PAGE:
My mom had a stroke also and at that time I really knew very little about it. I hope those members of your family who are able will step up and help you with her care. You may need to ask them to do specific things as they may not realize what is involved and what help is needed. I'm assuming you will be the main caregiver. Beth64 is right. You will need to work at making sure you get breaks. It's easy to exhaust yourself mentally and physically. Reach out to family and friends to get the help you need. I have a friend who is a social worker who helped me find a lot of resources for specific issues. The hospital your mom was in will have a social worker who will be able to help you. He or should have made sure before your mom left the hospital that you had a list of these, but perhaps you may need to ask. Hang in there. You will learn to deal with many things and will learn to ask for the help you need. A support group will really help. God bless.
  • melvashrum
    melvashrum,
    Thank you all for your support and suggestions. I do have a wonderful family, with plenty of stepping-up. It more of a power struggle with the oldest and being judged by the youngest. My mom and I have always been very close, and she has spent years telling me how she wants things done. My sister-in-law can vouch that I am following my mom's wishes. I have her Health Care POA, but she would never fill out a Durable POA. She thought all she had to do was tell me. Well, that doesn't work with the government or insurance agencies. My eldest brother thinks he should be in charge, but that's not what mom wanted. I'm on all her bank accounts, so I can keep her bills paid. I guess I'm just rambling away here! Thank you again for your support.
  • shelscarp
    shelscarp,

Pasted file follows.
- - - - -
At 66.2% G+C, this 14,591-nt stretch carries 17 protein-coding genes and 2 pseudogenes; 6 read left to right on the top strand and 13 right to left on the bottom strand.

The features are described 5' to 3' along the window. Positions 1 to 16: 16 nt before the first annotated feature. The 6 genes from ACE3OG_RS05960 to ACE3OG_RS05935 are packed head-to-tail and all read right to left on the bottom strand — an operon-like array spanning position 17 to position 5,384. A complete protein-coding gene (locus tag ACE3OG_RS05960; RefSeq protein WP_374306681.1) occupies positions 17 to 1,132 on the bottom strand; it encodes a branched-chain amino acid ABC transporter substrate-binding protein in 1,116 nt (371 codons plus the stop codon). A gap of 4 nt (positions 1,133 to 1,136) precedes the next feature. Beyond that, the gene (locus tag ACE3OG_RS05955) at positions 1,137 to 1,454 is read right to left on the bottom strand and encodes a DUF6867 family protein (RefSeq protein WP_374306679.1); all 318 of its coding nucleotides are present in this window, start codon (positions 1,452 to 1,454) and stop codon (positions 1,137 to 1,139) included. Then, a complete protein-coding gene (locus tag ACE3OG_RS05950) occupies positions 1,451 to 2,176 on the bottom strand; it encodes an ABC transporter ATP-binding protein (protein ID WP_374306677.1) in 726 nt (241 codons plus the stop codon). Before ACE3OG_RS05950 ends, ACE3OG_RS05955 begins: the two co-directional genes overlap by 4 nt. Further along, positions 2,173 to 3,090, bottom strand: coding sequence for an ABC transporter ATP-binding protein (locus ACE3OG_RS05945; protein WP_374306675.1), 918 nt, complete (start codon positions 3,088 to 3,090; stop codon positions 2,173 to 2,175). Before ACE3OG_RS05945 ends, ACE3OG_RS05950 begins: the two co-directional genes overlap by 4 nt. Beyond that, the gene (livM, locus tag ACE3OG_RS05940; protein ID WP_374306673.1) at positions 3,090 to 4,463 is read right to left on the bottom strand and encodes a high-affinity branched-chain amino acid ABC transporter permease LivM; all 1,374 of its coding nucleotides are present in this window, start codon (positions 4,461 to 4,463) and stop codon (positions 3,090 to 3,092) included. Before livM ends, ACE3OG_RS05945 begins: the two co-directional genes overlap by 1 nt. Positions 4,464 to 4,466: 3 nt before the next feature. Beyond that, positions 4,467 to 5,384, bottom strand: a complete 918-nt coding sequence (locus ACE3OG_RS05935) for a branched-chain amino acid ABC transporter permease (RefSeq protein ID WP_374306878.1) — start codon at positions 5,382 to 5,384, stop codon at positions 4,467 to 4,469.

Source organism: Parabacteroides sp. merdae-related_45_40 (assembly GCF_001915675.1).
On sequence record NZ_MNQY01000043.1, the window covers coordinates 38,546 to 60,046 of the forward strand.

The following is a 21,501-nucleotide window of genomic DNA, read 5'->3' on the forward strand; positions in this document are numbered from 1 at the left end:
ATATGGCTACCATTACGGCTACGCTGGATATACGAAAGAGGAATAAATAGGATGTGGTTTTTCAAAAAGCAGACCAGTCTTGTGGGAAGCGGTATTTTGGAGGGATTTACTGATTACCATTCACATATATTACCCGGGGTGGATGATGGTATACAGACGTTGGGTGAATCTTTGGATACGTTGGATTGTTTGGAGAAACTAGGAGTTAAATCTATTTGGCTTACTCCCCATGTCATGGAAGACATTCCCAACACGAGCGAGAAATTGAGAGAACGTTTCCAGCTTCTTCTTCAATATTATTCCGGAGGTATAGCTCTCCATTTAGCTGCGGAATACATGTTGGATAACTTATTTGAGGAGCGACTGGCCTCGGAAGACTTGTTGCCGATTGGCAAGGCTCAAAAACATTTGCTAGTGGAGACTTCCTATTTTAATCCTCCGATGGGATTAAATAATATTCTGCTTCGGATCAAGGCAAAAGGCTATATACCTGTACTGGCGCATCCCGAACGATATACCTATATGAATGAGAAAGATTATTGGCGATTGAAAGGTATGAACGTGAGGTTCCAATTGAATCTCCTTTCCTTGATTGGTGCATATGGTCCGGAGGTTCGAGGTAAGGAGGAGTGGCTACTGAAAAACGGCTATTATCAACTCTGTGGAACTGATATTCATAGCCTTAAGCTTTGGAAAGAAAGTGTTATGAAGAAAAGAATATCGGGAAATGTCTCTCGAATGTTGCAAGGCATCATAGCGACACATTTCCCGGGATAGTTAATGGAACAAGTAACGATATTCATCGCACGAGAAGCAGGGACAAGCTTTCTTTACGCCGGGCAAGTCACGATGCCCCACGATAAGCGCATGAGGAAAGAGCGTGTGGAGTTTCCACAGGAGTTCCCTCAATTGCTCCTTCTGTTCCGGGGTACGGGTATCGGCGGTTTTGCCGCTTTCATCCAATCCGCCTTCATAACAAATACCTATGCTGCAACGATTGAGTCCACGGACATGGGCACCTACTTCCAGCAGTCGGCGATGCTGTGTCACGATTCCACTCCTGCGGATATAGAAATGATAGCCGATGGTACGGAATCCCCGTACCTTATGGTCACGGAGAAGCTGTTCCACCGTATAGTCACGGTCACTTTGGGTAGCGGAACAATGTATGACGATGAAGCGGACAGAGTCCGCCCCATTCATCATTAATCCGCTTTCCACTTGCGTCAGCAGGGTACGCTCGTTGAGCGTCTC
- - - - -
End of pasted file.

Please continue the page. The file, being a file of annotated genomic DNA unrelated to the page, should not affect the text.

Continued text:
Hi Melvashrum, My mom (92) was in great shape when she had an emergency hernia surgery Jan 17. She went to rehab and within a week was back in the hospital with fluid on her lung. She was in good spirits joking and dancing with everyone there. After a week of trying to reduce her BP she then had a stroke in the hospital in front of me on Feb 6. She didn't open her eyes, could barely walk and didn't talk at all. The Dr did not diagnose this until the next day, over 24 hours later. I was told that if they knew sooner they could have treated her with clot busting med. I was so disgusted as I told everyone that she slumped over in front of me and she stopped functioning. I was staying in the hospital with her already because I was concerned about the care. Now I was frightened to leave her alone at all. The situation continued to be awful as she went to rehab with a UTI. The rehab facility kept threatening to sent her somewhere else due to her lack of cooperation. Once the UTI was found she began to improve. It is now about 6 weeks past her stroke and she has been able to go back to her apartment and finally stays alone. She has required a tremendous amount of sleep, especially at the beginning. I still go every day to make sure she is eating properly, but she is doing very well and I didn't think this was possible a month ago. I know how frightening this is but I would encourage you to give it a little time.